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Potosi, the Journey
Fragments - Jerusalem


Potosi, the Journey
In 1970, after their wedding in Buenos Aires, Ron and Jacqueline set off for the Andes to visit Cuzco and Machu Picchu, the cradles of the Inca civilization. With their backpacks and still cameras, they crossed Bolivia and discovered the city of Potosi. The black and white photos that they brought back and the memory of this first journey, made when they were 20, form the foundation for the film.

29 years later, in 1999, they set off on a new journey, from Buenos Aires to Potosi, following their 1970 itinerary. Their three daughters accompany them. Naomi (19) records the sound. Yael (21) is photographer. Noa (24), a student in architecture, joins the family along the way. Ron films the journey with a Super 16 camera.

A long stay in Potosi makes up the greater part of this journey whose day-to-day events form the central axis of the film.

Potosi, at an altitude of 4,100 metres, was once the world's biggest silver mine. The main source of wealth for the Spanish Empire, the silver from Potosi, having become a world monetary standard, would fuel the rise of capitalism.

Sumptuous baroque architecture and a lavish lifestyle rubbed shoulders with overwhelming distress. For millions of indigenous people from the Andes, forced to work in the depths of the mine in terrifying conditions, Potosi was the gateway to Hell. As soon as its silver mines were exhausted, Potosi was abandoned, poor and forgotten.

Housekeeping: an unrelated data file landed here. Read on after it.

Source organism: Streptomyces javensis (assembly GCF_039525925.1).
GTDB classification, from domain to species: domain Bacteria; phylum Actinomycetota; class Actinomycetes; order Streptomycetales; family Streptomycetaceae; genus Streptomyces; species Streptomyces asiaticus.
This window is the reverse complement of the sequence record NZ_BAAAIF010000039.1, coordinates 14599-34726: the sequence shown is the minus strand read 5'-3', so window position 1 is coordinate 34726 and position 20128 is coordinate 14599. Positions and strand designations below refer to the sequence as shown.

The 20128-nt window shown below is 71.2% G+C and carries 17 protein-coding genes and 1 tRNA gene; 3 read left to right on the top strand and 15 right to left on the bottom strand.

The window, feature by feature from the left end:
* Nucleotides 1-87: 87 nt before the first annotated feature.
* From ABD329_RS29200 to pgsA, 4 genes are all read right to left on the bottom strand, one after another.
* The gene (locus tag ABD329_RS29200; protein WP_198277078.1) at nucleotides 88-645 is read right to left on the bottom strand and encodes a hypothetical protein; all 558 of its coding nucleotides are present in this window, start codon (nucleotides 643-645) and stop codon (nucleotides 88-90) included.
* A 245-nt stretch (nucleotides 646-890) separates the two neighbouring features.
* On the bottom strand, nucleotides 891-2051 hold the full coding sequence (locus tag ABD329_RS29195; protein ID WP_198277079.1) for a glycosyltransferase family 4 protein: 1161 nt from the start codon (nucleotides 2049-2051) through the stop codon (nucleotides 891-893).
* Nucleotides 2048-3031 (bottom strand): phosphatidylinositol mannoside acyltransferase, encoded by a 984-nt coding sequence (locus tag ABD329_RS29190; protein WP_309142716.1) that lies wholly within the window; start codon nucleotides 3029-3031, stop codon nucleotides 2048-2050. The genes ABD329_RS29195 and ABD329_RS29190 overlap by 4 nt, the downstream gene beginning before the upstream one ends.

Through a series of encounters, the film paints the portrait of a city and its inhabitants. A portrait that is all the more moving because it is placed within real time, marked by the passing years.

The memory of the old journey is fragmentary, silent and ghostly, a distant reality frozen in black and white. In contrast, the account of the new journey is vibrant, full of sound, shot in colour and in motion, painstakingly and faithfully reconstructed through editing, with the spirit of observation of the real world that once inspired painters and photographers.

The passing years also sketch the portrait of an Israeli family on the road set against the generation gap and thoughts about the bonds that unite the parents 29 years after their honeymoon trip. This is the third axis of the film, that of introspectionů its "home movie" aspect.

That leaves the material making up the film — image and sound — that give it such an original form. The passage from photography to cinematography, from silence to sound, causes us to reflect upon the power of images and sounds to get across the experience of a journey.